Again, the first step is to speak to the artist and ask if they would be interested in your commission. Assuming a positive response, you need to be precise with your requirements – both in terms of the dimensions (height, width, depth) and colour(s) of the piece you want , and any important related information – for example, you want a free standing mirror, but it has to fit a windowsill with a depth of 20cm. Be prepared to photograph the room (if it’s an object or piece of art) so that the artisan can picture the piece in place and tailor it accordingly to its intended location. If the artisan needs any further information, then be prepared to answer as clearly and concisely as possible to avoid any possible confusion or misinterpretation. And don’t be afraid to ask for clarification if you’re not sure what you’re being asked to provide, or agree to.

Again, the costs need not be exorbitant, but for large or fragile pieces, you need to factor in the cost and method of shipping the piece to you (assuming you are unable to collect it in person once it’s complete) – it’s best to do this up front, so that you don’t suddenly run into additional costs you didn’t expect. If the piece is fragile, then it is worth paying a little extra for shipping insurance – there is nothing worse than eagerly unpacking your new treasure, only to find that it’s been dropped, and is in smithereens in the bottom of the box.

The most complicated form of commissioning is when you know exactly what it is that you want, and you need to find someone to create it for you. You will need to do some research! It may take a little time to track down the right artist to create the piece you want, but it is worth having the patience to ask around – friends, local galleries, craft fairs, or even the google monster – because it is important to get it right, and you don’t want to compromise or settle for a ‘well-that’s-close-enough’ piece when you’re going to be looking at every day and thinking ‘it’s not quite what I wanted’.

When choosing an artist, look at their catalogue of work to make sure it’s a good fit both with what you want them to create for you, and in terms of matching your budget. It’s also worth looking at reviews and testimonials from previous clients if these are available – if people were happy with work, then they are likely to be more than happy to share their experiences with you.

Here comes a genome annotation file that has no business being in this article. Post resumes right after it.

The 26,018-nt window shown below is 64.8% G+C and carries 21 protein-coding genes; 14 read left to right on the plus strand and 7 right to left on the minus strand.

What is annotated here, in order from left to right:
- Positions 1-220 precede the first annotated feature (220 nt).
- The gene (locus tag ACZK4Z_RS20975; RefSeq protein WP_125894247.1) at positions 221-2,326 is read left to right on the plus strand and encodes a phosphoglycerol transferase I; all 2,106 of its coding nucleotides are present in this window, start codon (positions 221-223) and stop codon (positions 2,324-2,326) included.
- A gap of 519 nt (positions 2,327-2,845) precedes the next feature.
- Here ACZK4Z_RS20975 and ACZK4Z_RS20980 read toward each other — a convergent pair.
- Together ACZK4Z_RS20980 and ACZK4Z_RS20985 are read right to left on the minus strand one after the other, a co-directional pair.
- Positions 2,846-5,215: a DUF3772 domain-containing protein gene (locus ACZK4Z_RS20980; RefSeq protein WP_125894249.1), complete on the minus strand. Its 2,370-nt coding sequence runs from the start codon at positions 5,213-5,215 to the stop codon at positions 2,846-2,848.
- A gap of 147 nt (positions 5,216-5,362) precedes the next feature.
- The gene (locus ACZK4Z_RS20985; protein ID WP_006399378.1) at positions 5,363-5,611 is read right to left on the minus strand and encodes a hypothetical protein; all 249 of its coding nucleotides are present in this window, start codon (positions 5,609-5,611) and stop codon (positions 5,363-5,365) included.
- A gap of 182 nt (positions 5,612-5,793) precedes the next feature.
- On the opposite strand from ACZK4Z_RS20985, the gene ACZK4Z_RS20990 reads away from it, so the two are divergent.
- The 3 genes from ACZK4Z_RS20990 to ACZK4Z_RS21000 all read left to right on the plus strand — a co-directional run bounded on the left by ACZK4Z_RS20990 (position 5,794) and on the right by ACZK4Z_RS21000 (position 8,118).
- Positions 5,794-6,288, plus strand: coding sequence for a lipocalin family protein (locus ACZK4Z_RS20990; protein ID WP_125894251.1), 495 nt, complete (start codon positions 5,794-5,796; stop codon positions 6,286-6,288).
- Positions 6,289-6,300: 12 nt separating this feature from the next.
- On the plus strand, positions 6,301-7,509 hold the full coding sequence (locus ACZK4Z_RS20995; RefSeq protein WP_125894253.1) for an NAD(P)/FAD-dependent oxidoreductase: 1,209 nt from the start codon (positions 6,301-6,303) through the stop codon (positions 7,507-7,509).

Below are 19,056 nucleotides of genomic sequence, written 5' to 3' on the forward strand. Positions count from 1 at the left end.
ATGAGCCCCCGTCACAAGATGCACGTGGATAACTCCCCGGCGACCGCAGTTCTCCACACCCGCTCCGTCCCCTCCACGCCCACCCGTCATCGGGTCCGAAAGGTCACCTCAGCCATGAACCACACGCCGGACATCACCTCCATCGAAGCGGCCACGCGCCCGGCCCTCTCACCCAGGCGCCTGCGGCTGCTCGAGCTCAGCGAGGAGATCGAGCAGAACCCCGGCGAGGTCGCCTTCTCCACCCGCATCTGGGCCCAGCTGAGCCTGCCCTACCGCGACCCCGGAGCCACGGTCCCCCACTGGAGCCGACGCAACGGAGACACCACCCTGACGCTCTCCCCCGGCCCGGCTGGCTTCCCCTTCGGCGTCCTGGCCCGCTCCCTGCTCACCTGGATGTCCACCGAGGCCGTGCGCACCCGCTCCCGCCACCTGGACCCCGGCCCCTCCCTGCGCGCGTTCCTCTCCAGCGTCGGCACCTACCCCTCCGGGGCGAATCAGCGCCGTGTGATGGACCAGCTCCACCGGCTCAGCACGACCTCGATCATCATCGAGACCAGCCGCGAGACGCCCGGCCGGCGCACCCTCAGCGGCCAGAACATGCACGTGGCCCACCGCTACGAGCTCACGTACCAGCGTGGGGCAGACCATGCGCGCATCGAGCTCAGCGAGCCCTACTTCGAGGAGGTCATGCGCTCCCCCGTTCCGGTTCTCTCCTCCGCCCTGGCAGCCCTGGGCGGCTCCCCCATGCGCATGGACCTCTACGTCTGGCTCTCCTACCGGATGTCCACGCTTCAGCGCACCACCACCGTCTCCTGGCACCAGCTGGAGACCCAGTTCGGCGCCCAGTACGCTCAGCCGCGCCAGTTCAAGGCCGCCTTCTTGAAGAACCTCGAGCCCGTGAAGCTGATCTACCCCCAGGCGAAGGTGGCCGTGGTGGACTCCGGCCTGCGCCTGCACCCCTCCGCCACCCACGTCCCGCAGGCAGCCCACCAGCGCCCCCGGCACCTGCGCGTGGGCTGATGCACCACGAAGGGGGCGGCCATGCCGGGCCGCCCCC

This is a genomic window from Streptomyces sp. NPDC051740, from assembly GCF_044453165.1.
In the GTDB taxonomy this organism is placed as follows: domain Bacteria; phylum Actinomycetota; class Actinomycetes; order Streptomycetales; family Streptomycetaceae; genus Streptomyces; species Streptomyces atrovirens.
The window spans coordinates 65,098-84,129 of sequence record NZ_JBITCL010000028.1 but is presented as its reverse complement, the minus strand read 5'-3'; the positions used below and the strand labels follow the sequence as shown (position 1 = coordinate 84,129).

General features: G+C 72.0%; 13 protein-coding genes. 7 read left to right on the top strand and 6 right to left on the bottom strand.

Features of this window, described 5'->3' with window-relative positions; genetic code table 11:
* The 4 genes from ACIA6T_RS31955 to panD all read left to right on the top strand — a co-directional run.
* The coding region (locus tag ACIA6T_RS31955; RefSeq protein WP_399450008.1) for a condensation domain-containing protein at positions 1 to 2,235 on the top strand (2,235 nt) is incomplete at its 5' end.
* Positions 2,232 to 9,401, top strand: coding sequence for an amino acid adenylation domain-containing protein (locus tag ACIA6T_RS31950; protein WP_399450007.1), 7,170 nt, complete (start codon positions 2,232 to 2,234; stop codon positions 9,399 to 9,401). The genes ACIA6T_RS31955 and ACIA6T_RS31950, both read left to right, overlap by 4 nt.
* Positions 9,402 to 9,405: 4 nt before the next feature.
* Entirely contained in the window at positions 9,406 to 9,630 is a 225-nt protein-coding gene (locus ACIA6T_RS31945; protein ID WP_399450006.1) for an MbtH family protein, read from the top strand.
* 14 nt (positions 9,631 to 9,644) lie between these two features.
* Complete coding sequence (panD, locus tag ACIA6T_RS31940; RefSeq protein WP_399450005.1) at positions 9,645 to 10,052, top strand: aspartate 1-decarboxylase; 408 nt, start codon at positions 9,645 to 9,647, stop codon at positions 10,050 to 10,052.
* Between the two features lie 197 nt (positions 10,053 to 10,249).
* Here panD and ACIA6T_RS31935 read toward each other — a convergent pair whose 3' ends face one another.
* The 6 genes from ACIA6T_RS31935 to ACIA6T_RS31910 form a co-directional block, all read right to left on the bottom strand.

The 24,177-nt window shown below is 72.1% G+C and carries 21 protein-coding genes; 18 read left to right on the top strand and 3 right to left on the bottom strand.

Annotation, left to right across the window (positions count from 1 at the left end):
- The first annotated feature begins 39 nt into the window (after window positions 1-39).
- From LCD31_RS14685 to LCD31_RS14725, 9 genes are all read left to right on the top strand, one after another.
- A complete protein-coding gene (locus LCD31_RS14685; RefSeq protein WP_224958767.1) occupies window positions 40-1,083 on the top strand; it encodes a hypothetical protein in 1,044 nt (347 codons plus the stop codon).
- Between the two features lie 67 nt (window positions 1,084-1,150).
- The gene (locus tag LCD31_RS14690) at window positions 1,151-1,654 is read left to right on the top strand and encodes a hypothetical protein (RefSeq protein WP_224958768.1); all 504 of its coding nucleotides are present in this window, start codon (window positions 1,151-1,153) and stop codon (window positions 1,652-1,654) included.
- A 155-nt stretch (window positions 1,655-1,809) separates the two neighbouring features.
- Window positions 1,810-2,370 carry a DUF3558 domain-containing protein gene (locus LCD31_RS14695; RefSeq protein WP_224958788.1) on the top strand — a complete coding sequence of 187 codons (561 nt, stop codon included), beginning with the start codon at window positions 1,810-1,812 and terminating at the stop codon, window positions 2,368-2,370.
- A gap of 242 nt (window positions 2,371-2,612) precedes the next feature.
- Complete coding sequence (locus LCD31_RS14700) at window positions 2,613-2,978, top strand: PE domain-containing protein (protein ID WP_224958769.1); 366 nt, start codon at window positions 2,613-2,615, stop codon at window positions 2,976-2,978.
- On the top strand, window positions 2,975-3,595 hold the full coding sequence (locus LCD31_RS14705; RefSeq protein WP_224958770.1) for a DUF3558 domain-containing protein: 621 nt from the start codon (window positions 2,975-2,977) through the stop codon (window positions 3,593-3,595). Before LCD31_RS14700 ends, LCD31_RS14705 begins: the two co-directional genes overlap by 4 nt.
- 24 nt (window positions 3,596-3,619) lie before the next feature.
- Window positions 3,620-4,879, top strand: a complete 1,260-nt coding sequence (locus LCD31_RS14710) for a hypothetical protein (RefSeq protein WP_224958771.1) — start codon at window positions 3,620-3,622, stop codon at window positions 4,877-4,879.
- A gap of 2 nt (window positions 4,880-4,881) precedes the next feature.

In this instance, you will need to be very precise about what it is you want – what size, colour, shape, where it will hang, and, if relevant, what materials you would like to be used or included in the piece. The more complex your requirement, the longer you have to be prepared for it to take, and, particularly if it’s a complex or expensive piece, then you need to be prepared for it to be a collaborative process, with checks along the way – don’t be afraid to ask to see preliminary sketches or colour swatches or material samples, for example, if you are very specific about what you want.

At the end of the process you have the enormous satisfaction of owning a piece that you know has been created exclusively for you, by a skilled artist or artisan, that you can treasure, that will give you pleasure every time you see it or wear it and that exactly reflects your taste, individuality and needs.

And, of course, if you are interested in commissioning me to create a textile piece for you, I’d be very happy to hear from you! Please use this contact form to get in touch 🙂

I'd love to hear from you! Let me know what you think ....